I am a language and media teacher and was placed with our local PBS station. After a tour and some introductions, I worked on three interesting projects with three different producers. In the first, I shadowed a producer as he shot and edited a story on library summer programming in Plymouth, Indiana. It was right around the celebration of the fiftieth anniversary of Apollo 11 lunar landing, so kids had crafted bottle rockets and shot them off (under librarian supervision). In my second project, I researched newspaper articles from the 1890s and early 1900s about an electric fountain donated to South Bend by one of the Studebaker brothers. That fountain has new life today, and I contributed some of the research to its documentary. Finally, I accompanied another producer to a local woodshop where high end toys and gifts are made using CNC routers and other modern equipment. By the end of the week, I had seen, heard, and learned a lot.
The Externship Experience of others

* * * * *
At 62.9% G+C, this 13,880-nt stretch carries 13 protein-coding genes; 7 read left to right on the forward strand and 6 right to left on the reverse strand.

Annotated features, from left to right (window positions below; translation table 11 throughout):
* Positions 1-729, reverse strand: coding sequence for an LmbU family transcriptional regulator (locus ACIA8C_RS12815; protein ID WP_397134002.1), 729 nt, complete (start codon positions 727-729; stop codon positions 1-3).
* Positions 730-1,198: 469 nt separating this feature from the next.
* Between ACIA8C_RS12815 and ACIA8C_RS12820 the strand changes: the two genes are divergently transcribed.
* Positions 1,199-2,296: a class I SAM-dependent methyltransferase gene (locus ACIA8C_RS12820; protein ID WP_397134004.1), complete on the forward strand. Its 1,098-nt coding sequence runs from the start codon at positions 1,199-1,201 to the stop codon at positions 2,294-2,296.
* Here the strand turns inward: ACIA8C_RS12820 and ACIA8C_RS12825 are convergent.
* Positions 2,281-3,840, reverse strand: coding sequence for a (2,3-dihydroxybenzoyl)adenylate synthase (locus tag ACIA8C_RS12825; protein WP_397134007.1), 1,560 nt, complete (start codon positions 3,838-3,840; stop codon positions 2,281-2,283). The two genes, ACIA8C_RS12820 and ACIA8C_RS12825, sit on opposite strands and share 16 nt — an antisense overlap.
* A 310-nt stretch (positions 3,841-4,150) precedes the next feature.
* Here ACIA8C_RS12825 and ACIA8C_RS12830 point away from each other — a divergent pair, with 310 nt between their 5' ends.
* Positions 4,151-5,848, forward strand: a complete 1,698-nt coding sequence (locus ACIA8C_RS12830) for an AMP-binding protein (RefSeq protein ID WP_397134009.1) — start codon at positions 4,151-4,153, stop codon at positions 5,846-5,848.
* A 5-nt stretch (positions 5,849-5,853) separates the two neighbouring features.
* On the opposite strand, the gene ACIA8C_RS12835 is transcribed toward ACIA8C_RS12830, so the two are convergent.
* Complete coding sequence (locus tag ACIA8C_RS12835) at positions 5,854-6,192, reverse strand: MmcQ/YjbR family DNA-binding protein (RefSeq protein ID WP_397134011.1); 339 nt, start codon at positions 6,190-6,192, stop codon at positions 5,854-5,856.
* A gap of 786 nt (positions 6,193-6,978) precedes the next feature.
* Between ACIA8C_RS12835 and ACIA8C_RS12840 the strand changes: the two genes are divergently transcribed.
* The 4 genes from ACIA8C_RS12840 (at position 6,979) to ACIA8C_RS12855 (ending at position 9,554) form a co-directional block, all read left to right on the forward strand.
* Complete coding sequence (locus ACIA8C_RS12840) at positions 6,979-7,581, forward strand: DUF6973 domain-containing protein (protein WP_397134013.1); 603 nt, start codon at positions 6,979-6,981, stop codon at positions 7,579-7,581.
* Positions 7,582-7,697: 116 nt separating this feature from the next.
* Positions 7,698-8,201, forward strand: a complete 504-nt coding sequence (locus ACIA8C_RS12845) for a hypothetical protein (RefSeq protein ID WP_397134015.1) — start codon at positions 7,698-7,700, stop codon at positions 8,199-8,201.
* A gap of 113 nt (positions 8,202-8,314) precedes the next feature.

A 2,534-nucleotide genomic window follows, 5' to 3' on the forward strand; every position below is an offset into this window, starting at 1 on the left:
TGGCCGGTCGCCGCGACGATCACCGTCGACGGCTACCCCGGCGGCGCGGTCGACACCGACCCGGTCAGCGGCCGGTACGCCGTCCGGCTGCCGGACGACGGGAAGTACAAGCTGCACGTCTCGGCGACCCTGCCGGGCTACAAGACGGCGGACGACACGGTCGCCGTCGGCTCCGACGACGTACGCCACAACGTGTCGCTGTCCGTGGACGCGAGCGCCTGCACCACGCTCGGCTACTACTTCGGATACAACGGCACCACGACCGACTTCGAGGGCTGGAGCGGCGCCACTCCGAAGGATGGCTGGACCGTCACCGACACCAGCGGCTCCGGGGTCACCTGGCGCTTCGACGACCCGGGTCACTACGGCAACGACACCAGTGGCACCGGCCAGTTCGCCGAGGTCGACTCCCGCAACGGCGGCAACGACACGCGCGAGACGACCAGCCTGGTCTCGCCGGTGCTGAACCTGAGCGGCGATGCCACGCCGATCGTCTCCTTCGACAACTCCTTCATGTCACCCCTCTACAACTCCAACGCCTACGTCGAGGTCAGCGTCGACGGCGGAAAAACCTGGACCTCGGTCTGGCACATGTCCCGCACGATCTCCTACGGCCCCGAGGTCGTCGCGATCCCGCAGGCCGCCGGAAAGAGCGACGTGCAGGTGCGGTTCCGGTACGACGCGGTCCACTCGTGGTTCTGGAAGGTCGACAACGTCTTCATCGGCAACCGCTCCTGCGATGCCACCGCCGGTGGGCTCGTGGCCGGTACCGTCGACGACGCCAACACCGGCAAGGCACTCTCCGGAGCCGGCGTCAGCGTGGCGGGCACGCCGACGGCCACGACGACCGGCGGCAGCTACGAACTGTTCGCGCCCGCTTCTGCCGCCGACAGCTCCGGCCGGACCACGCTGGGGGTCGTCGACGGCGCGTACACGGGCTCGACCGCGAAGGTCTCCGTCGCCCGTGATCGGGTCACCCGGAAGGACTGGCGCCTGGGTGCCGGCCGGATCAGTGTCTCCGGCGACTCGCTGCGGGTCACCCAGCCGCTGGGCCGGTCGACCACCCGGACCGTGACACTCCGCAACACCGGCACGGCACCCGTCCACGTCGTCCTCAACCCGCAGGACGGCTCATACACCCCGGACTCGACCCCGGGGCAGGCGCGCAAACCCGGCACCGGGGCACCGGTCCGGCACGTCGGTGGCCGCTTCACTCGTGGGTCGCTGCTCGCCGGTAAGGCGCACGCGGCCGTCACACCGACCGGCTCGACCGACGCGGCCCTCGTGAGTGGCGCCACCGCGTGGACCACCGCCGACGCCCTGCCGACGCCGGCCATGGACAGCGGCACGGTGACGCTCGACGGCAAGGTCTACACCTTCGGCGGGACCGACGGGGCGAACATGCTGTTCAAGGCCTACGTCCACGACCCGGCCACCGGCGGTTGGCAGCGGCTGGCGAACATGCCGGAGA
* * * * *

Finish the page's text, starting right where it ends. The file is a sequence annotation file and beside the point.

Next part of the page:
While I landed in a television studio, other teachers arrived in places like a 9-1-1 call center, a plastics manufacturing plant, an international airport, the city’s utilities offices, a health care facility, a metalworks shop, an energy plant, and a construction company to name a few. Afterwards, we gathered to share-out our experiences, and wow, we had some experiences. Teacher, Barb Pasionek-Wieczorek wrote that the 9-1-1 center, “far exceeded” her expectations, and Stacy Eck added that through her work at a convention center, “I have made plans to extend our career lesson series to incorporate more of a focus on soft skills. Providing direct instruction to students on the necessary, basic life skills that can get them a job to kick-start their career (rather than focusing solely on their end career goals).” South Bend teacher, Dana St. Juliana reflected on her international airport externship, “Air Traffic Control was fascinating. Seeing the technology they use to monitor and talk to airplanes and having the experience of being on top in the tower when it was all happening was unforgettable.“ Teacher Jennifer McGhee said, “this was such a positive experience for me. I can’t thank the Chamber of Commerce and General Stamping and Metalworks enough for the opportunity to bring real world experience to the classroom.” Assistant Principal, Josiah Parker, summed it up. “I sat in the wrap- up meetings and listened to them (teachers) tell all of the things they had learned. They gained a better understanding of what different careers were really like. They learned what skills were important and how they could integrate them into their classroom.”